Belfast Sinn Fein councillor Padraig Donnelly (who describes himself as a "sci-fi geek" who uses "he / him" pronouns) tweeted: "Very sad to hear of the passing of Republican legend Rose Dugdale…

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"Suaimhneas síoraí ar a hanam [may her soul rest in peace]. Rest in power Rose."

Roisin Tracey, a self-described mental health advocate and Sinn Fein council candidate in Dublin (who last year said "I’d nearly be afraid to recommend politics as a career for young women" because of "hateful comments" they face) said: "Rose was a freedom fighter, a rebel, and most importantly, a friend to many. Rest in peace."


A biography of Dugdale by journalist Sean O'Driscoll, featuring interviews with her and family, was published in 2022 (it is called 'Heiress, Rebel, Vigilante, Bomber').

The book says in 1973 she was found guilty of burglary by a court in Exeter after stealing art and heirlooms from her family estate to fund the IRA.

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She was sentenced to two years, suspended, because a judge said the chances of her reoffending were "extremely remote" – despite her having given a speech from the dock about how she was a committed "freedom fighter".

Afterwards she complained to waiting reporters that her light sentence was a sign of the justice system's bias towards the upper classes.

The following year she was sentenced in Dublin for stealing 19 precious paintings in Co Wicklow to fund the IRA, and for being part of a team which dropped bombs from a helicopter onto an army barracks in Strabane (the helicopter had been hijacked from Co Donegal).

She got nine years, but was out in six.

She had a son in prison, Ruairi, and her parents wanted to meet him and support him financially – but the book says that her family believed that if they sent money to her, it would likely just be forwarded to the IRA.

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Ruairi wanted to visit his relatives in England, but was barred from doing so by Rose.

She also enrolled him in an Irish language school and in Fianna Eireann, commonly regarded as the IRA's youth wing, with whom he would march and drill in a black beret and green uniform.

She taught him to drop more polite forms of speech too, insisting that he say "wha?" instead of "pardon me?"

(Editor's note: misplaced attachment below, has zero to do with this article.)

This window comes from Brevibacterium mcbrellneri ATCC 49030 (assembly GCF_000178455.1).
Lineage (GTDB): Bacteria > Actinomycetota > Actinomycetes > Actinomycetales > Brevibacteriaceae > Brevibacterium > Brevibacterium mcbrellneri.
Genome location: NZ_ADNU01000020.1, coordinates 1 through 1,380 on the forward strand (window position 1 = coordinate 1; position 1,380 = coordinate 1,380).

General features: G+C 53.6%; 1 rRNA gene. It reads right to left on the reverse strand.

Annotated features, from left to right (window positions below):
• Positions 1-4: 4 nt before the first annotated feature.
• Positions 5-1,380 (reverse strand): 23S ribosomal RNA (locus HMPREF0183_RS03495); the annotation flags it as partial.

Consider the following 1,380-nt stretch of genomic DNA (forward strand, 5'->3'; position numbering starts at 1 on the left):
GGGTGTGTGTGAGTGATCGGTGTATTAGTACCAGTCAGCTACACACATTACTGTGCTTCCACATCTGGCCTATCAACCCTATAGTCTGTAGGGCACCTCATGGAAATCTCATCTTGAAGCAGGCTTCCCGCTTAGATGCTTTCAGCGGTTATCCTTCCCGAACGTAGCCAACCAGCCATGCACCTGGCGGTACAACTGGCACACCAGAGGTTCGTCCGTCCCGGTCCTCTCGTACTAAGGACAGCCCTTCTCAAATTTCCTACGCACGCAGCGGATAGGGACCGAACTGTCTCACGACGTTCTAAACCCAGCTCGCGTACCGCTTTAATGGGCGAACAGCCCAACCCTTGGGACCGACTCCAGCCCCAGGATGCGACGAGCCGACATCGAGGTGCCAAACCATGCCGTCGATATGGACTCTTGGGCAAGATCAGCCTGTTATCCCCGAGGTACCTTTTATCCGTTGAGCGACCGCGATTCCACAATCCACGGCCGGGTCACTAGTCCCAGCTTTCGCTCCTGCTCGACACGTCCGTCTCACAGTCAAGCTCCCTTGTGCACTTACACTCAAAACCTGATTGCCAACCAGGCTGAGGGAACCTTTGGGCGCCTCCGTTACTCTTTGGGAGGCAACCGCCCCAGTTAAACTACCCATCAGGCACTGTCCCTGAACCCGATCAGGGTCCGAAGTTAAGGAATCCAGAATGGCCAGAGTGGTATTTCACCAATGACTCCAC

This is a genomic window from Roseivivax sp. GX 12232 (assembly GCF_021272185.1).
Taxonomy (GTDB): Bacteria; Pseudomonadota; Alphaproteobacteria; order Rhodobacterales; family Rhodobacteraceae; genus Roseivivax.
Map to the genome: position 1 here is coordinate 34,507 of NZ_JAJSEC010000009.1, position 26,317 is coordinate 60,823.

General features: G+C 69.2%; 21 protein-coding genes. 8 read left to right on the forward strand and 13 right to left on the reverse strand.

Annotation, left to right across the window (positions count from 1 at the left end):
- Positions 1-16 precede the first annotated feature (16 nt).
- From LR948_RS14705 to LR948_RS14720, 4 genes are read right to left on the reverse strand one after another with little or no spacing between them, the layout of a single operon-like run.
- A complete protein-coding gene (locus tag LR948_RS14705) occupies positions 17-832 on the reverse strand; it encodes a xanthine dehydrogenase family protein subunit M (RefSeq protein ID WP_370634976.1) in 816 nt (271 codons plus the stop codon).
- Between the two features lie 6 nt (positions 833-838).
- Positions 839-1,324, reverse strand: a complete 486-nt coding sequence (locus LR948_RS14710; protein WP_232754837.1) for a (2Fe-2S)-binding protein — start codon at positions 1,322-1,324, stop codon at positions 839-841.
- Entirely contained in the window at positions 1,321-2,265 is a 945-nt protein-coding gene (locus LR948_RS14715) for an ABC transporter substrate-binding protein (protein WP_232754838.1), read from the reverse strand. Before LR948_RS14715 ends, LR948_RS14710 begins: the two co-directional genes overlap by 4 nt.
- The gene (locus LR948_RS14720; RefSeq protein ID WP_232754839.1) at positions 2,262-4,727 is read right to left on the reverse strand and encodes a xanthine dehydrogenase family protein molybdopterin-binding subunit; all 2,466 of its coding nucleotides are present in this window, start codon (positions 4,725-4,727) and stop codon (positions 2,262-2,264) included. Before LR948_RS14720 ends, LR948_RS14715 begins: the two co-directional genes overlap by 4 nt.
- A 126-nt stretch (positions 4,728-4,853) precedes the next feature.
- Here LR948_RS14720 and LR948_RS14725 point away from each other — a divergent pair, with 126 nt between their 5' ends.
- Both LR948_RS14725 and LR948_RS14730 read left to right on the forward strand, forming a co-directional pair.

Ruairi was quoted in the book as saying that "with Rose, everything was rebellion against the rules; I'm not saying it was a good way to be... I remember going up an escalator in a shopping centre and the next thing I smelt smoke and I looked around and Rose was puffing away on a cigarette. She was only doing it because she wasn't allowed.”


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Upon her release from prison she became active in Sinn Fein and An Phoblacht, and also began designing and testing weapons.

In the 80s she designed a "drogue grenade": a bomb with a kind of parachute which was used to keep the main force of the blast facing the right direction.

The author writes that this grenade caused "at least" 24 deaths in the five years after it was first introduced.

The book recounts how she designed an armour-piercing bazooka in the 1990s to attack police patrols (one of which killed officer Stephen Gillespie in 1991 in Belfast).

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She also helped develop an extra-powerful sniper rifle, a new type of firing mechanism for mortars (used in the 1991 Downing Street attack, where the IRA tried to kill the UK cabinet), plus a new type of explosive substance called "Ballycroy 3-4 mix".

This mix was used in the Glennane Barracks truck bombing of 1991 (three soldiers killed), the Baltic Exchange bomb of 1992 (three civilians killed), the Bishopsgate bomb in 1993 (one civilian killed), and the 1996 Canary Wharf bombing (two civilians killed).

The book's author said Dugdale's "zealotry" was still evident right up until their last interviews before publication in 2022; for example she described the Strabane bombing as "the happiest day of my life".